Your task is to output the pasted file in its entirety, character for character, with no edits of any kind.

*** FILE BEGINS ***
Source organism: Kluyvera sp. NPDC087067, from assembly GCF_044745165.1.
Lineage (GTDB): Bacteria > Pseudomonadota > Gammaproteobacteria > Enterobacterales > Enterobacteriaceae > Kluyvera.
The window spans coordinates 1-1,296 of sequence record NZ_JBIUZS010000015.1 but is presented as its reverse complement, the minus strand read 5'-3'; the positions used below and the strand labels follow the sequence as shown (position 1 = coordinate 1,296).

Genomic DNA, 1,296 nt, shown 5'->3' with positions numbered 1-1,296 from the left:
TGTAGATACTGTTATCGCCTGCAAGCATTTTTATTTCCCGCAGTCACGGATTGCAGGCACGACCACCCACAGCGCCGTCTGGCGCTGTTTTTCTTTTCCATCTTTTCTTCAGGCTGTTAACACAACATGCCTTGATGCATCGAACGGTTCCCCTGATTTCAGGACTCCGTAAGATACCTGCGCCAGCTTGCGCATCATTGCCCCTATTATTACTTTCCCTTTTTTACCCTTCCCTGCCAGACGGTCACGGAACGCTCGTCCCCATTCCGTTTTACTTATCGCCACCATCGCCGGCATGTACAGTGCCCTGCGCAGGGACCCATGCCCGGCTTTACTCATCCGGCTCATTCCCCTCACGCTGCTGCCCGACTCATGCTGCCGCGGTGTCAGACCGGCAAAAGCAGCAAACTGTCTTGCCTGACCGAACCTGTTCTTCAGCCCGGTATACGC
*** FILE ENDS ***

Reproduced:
Source organism: Kluyvera sp. NPDC087067, from assembly GCF_044745165.1.
Lineage (GTDB): Bacteria > Pseudomonadota > Gammaproteobacteria > Enterobacterales > Enterobacteriaceae > Kluyvera.
The window spans coordinates 1-1,296 of sequence record NZ_JBIUZS010000015.1 but is presented as its reverse complement, the minus strand read 5'-3'; the positions used below and the strand labels follow the sequence as shown (position 1 = coordinate 1,296).

Genomic DNA, 1,296 nt, shown 5'->3' with positions numbered 1-1,296 from the left:
TGTAGATACTGTTATCGCCTGCAAGCATTTTTATTTCCCGCAGTCACGGATTGCAGGCACGACCACCCACAGCGCCGTCTGGCGCTGTTTTTCTTTTCCATCTTTTCTTCAGGCTGTTAACACAACATGCCTTGATGCATCGAACGGTTCCCCTGATTTCAGGACTCCGTAAGATACCTGCGCCAGCTTGCGCATCATTGCCCCTATTATTACTTTCCCTTTTTTACCCTTCCCTGCCAGACGGTCACGGAACGCTCGTCCCCATTCCGTTTTACTTATCGCCACCATCGCCGGCATGTACAGTGCCCTGCGCAGGGACCCATGCCCGGCTTTACTCATCCGGCTCATTCCCCTCACGCTGCTGCCCGACTCATGCTGCCGCGGTGTCAGACCGGCAAAAGCAGCAAACTGTCTTGCCTGACCGAACCTGTTCTTCAGCCCGGTATACGC